Higher sCD14 levels conferred a significantly increased risk of mortality in the drug conservation (DC) arm. The risk conferredby higher sCD14 levels was also elevated in the viral suppression (VS) arm but was not statistically significant. However, the p-value for the interaction was 0.43, suggesting that the treatment arm to which the subjects were randomized did not affect the risk associatedwith higher sCD14 levels. No other marker conferred an increased risk of death in either treatment arm.
A. Subjects with the highest quartile of sCD14 levels, a marker of LPS bioactivity, had a 6-fold higher rate of death compared to those with the lowest quartile of sCD14 levels. This increased mortality was observed even after adjusting for other established risk factors for death, for markers of inflammation and activation of coagulation pathways, and for baseline CD4 T cell countand HIV RNA levels, suggesting that plasma sCD14 levels independently predict mortality in HIV infection.
B. Subjects with the highest quartile of I-FABP levels, a marker of enterocyte apoptosis, had a non-significant increased risk of death compared to those with the lowest quartile of I-FABP levels, and this trend persisted after adjustment for risk factors ofdeath and markers of inflammation and activation of coagulation pathways.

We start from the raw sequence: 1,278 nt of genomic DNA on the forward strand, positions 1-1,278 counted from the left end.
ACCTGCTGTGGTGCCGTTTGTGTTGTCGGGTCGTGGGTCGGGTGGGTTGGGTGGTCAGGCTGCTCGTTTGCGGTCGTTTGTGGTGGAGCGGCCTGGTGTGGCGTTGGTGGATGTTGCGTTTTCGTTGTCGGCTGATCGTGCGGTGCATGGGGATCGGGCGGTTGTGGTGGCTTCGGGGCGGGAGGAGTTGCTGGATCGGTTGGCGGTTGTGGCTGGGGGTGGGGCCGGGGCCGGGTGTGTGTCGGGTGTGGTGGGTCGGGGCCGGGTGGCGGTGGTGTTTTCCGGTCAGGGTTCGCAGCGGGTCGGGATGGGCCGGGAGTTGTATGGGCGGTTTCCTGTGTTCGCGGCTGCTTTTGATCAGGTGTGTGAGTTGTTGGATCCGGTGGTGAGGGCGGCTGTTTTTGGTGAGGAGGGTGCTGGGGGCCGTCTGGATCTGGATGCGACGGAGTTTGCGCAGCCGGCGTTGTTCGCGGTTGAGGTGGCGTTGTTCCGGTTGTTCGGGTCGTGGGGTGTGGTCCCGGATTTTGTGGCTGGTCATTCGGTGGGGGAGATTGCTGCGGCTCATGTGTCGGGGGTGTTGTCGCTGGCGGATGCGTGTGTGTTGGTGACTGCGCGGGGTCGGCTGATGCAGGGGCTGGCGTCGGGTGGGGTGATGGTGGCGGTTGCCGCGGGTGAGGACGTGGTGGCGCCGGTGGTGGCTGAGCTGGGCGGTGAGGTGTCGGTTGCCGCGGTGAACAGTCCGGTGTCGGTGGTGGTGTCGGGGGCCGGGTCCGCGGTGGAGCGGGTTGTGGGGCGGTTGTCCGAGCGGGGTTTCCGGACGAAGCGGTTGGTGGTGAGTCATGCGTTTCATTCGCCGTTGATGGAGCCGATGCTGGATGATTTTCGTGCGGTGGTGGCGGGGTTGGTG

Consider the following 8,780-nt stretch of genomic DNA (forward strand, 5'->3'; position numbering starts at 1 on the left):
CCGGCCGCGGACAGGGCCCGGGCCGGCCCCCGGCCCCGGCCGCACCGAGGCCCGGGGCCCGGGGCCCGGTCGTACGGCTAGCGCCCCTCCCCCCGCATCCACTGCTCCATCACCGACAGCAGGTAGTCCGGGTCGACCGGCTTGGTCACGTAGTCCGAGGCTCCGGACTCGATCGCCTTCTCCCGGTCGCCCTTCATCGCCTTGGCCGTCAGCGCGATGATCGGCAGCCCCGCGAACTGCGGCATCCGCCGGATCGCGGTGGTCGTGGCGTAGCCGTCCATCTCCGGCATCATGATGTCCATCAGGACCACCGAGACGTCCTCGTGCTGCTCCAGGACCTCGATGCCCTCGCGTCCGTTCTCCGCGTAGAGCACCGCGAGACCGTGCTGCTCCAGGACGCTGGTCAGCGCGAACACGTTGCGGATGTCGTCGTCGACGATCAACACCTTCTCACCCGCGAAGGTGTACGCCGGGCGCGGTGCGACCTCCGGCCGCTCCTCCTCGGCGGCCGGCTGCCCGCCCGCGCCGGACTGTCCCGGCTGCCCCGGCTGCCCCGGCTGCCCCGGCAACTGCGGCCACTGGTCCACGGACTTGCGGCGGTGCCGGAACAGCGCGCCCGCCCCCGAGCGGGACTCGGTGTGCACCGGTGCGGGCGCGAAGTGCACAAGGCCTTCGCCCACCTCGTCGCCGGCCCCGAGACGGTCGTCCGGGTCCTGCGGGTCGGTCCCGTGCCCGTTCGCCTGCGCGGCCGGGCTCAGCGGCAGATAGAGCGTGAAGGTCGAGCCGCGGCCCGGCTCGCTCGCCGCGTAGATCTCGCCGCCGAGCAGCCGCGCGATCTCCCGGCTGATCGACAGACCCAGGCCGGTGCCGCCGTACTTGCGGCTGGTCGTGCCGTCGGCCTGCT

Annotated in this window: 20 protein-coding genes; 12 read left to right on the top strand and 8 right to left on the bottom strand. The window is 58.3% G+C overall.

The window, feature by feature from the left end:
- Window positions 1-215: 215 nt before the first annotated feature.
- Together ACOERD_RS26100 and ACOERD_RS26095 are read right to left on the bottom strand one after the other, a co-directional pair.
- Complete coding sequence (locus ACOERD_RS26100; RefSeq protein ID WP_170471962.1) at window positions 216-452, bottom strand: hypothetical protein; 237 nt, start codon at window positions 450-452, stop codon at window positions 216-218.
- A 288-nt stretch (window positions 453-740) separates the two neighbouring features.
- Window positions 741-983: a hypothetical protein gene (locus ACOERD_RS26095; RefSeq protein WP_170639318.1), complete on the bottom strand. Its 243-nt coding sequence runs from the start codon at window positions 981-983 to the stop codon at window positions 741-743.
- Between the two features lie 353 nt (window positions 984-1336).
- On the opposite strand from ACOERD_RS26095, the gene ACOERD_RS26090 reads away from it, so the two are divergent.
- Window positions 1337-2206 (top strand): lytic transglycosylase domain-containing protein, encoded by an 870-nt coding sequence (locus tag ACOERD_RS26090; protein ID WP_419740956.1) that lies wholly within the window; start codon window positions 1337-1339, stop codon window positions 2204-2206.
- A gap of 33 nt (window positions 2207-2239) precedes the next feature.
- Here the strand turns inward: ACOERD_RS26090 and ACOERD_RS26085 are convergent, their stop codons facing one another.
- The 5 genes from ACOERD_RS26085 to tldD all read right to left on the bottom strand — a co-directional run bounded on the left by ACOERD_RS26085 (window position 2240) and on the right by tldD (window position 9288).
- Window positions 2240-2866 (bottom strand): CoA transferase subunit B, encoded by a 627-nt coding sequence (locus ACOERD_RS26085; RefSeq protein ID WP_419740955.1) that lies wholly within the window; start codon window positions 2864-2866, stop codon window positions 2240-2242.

1The Strategies for Management of Antiretroviral Therapy (SMART) Study Group. N EnglJ Med 2006;355:2283-96.
2Kuller, L.H. et al. Inflammatory and coagulation biomarkers and mortality in patients with HIV infection. PLoSMed. 2008;5(10):e203.
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4Migita, K. et al. Lipopolysaccharidesignaling induces serum amyloidA (SAA) synthesis in human hepatocytesin vitro. FEBS Lett. 2004; 569(1-3):235-9.
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6Brenchley, J.M. et al. Microbial translocation is a cause of systemic immune activation in chronic HIV infection. Nat Med. 2006;12(12):1365-71.
7Jiang, W. et al. Plasma levels of bacterial DNA correlate with immune activation and the magnitude of immune restoration in persons with antiretroviral-treated HIV infection. J Infect Dis. 2009;199(8):1177-85.
8Landmann, R. et al. Human monocyteCD14 is upregulatedby lipopolysaccharide. Infect Immun. 1996 May;64(5):1762-9.